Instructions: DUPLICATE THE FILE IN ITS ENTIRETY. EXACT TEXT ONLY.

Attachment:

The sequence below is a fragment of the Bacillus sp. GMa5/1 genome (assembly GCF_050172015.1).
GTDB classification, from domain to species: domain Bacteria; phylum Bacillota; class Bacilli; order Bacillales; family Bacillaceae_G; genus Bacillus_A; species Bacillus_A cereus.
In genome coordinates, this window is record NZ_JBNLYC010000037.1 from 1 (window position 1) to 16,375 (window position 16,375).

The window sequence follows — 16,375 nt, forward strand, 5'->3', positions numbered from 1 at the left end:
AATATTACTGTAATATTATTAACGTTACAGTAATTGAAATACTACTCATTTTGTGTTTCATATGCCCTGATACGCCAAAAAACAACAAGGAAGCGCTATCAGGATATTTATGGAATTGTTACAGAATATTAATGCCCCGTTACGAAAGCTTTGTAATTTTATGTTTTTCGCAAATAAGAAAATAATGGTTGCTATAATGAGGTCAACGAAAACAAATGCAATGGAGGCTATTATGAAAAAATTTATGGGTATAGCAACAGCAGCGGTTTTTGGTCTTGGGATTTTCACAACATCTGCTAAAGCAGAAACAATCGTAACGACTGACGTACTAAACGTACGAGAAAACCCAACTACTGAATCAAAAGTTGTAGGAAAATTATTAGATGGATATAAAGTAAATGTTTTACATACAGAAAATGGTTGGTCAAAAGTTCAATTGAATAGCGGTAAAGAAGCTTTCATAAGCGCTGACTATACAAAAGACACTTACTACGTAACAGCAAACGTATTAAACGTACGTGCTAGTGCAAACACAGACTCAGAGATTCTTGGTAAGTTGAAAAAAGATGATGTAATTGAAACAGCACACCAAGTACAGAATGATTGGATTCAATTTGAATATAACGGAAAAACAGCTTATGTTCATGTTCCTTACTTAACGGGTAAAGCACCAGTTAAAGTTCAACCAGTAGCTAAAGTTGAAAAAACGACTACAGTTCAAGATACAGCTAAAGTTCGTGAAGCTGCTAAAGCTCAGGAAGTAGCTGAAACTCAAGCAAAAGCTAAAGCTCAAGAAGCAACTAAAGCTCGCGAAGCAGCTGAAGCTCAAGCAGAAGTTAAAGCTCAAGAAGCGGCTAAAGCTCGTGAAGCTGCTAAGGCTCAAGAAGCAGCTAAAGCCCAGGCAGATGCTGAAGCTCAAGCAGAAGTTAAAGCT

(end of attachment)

The sequence below is a fragment of the Bacillus sp. GMa5/1 genome (assembly GCF_050172015.1).
GTDB classification, from domain to species: domain Bacteria; phylum Bacillota; class Bacilli; order Bacillales; family Bacillaceae_G; genus Bacillus_A; species Bacillus_A cereus.
In genome coordinates, this window is record NZ_JBNLYC010000037.1 from 1 (window position 1) to 16,375 (window position 16,375).

The window sequence follows — 16,375 nt, forward strand, 5'->3', positions numbered from 1 at the left end:
AATATTACTGTAATATTATTAACGTTACAGTAATTGAAATACTACTCATTTTGTGTTTCATATGCCCTGATACGCCAAAAAACAACAAGGAAGCGCTATCAGGATATTTATGGAATTGTTACAGAATATTAATGCCCCGTTACGAAAGCTTTGTAATTTTATGTTTTTCGCAAATAAGAAAATAATGGTTGCTATAATGAGGTCAACGAAAACAAATGCAATGGAGGCTATTATGAAAAAATTTATGGGTATAGCAACAGCAGCGGTTTTTGGTCTTGGGATTTTCACAACATCTGCTAAAGCAGAAACAATCGTAACGACTGACGTACTAAACGTACGAGAAAACCCAACTACTGAATCAAAAGTTGTAGGAAAATTATTAGATGGATATAAAGTAAATGTTTTACATACAGAAAATGGTTGGTCAAAAGTTCAATTGAATAGCGGTAAAGAAGCTTTCATAAGCGCTGACTATACAAAAGACACTTACTACGTAACAGCAAACGTATTAAACGTACGTGCTAGTGCAAACACAGACTCAGAGATTCTTGGTAAGTTGAAAAAAGATGATGTAATTGAAACAGCACACCAAGTACAGAATGATTGGATTCAATTTGAATATAACGGAAAAACAGCTTATGTTCATGTTCCTTACTTAACGGGTAAAGCACCAGTTAAAGTTCAACCAGTAGCTAAAGTTGAAAAAACGACTACAGTTCAAGATACAGCTAAAGTTCGTGAAGCTGCTAAAGCTCAGGAAGTAGCTGAAACTCAAGCAAAAGCTAAAGCTCAAGAAGCAACTAAAGCTCGCGAAGCAGCTGAAGCTCAAGCAGAAGTTAAAGCTCAAGAAGCGGCTAAAGCTCGTGAAGCTGCTAAGGCTCAAGAAGCAGCTAAAGCCCAGGCAGATGCTGAAGCTCAAGCAGAAGTTAAAGCT